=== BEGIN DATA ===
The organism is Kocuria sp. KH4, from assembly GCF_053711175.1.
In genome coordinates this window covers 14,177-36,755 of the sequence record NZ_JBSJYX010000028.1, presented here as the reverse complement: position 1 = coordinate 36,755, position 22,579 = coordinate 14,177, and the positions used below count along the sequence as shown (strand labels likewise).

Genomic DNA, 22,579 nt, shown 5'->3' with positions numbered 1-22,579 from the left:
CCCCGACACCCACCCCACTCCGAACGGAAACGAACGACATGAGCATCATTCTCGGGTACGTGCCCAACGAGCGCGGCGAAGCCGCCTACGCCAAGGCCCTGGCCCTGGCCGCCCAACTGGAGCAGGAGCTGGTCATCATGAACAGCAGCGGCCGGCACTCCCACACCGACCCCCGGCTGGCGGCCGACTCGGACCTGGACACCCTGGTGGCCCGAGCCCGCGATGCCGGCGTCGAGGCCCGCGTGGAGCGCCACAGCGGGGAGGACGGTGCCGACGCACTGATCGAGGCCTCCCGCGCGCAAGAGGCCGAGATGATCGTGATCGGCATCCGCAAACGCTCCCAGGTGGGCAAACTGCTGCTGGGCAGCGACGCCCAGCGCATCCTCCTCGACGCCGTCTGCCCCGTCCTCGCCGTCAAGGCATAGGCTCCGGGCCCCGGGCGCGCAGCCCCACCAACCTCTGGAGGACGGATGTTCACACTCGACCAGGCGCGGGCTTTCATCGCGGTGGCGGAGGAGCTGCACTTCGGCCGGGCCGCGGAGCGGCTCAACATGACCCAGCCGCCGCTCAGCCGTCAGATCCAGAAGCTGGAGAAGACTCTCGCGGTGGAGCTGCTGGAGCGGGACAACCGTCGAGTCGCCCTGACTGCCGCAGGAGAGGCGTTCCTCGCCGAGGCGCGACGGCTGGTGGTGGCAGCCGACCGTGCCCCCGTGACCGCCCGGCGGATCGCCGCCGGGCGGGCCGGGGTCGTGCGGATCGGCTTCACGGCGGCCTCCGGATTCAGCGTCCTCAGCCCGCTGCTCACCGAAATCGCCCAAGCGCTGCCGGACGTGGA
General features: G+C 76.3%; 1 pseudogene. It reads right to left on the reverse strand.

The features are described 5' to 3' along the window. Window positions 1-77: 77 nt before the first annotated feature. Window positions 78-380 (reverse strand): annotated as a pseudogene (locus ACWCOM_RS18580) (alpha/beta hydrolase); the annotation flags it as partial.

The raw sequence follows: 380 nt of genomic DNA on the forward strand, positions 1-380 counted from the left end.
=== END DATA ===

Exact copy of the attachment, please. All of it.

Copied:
The organism is Kocuria sp. KH4, from assembly GCF_053711175.1.
In genome coordinates this window covers 14,177-36,755 of the sequence record NZ_JBSJYX010000028.1, presented here as the reverse complement: position 1 = coordinate 36,755, position 22,579 = coordinate 14,177, and the positions used below count along the sequence as shown (strand labels likewise).

Genomic DNA, 22,579 nt, shown 5'->3' with positions numbered 1-22,579 from the left:
CCCCGACACCCACCCCACTCCGAACGGAAACGAACGACATGAGCATCATTCTCGGGTACGTGCCCAACGAGCGCGGCGAAGCCGCCTACGCCAAGGCCCTGGCCCTGGCCGCCCAACTGGAGCAGGAGCTGGTCATCATGAACAGCAGCGGCCGGCACTCCCACACCGACCCCCGGCTGGCGGCCGACTCGGACCTGGACACCCTGGTGGCCCGAGCCCGCGATGCCGGCGTCGAGGCCCGCGTGGAGCGCCACAGCGGGGAGGACGGTGCCGACGCACTGATCGAGGCCTCCCGCGCGCAAGAGGCCGAGATGATCGTGATCGGCATCCGCAAACGCTCCCAGGTGGGCAAACTGCTGCTGGGCAGCGACGCCCAGCGCATCCTCCTCGACGCCGTCTGCCCCGTCCTCGCCGTCAAGGCATAGGCTCCGGGCCCCGGGCGCGCAGCCCCACCAACCTCTGGAGGACGGATGTTCACACTCGACCAGGCGCGGGCTTTCATCGCGGTGGCGGAGGAGCTGCACTTCGGCCGGGCCGCGGAGCGGCTCAACATGACCCAGCCGCCGCTCAGCCGTCAGATCCAGAAGCTGGAGAAGACTCTCGCGGTGGAGCTGCTGGAGCGGGACAACCGTCGAGTCGCCCTGACTGCCGCAGGAGAGGCGTTCCTCGCCGAGGCGCGACGGCTGGTGGTGGCAGCCGACCGTGCCCCCGTGACCGCCCGGCGGATCGCCGCCGGGCGGGCCGGGGTCGTGCGGATCGGCTTCACGGCGGCCTCCGGATTCAGCGTCCTCAGCCCGCTGCTCACCGAAATCGCCCAAGCGCTGCCGGACGTGGA
General features: G+C 76.3%; 1 pseudogene. It reads right to left on the reverse strand.

The features are described 5' to 3' along the window. Window positions 1-77: 77 nt before the first annotated feature. Window positions 78-380 (reverse strand): annotated as a pseudogene (locus ACWCOM_RS18580) (alpha/beta hydrolase); the annotation flags it as partial.

The raw sequence follows: 380 nt of genomic DNA on the forward strand, positions 1-380 counted from the left end.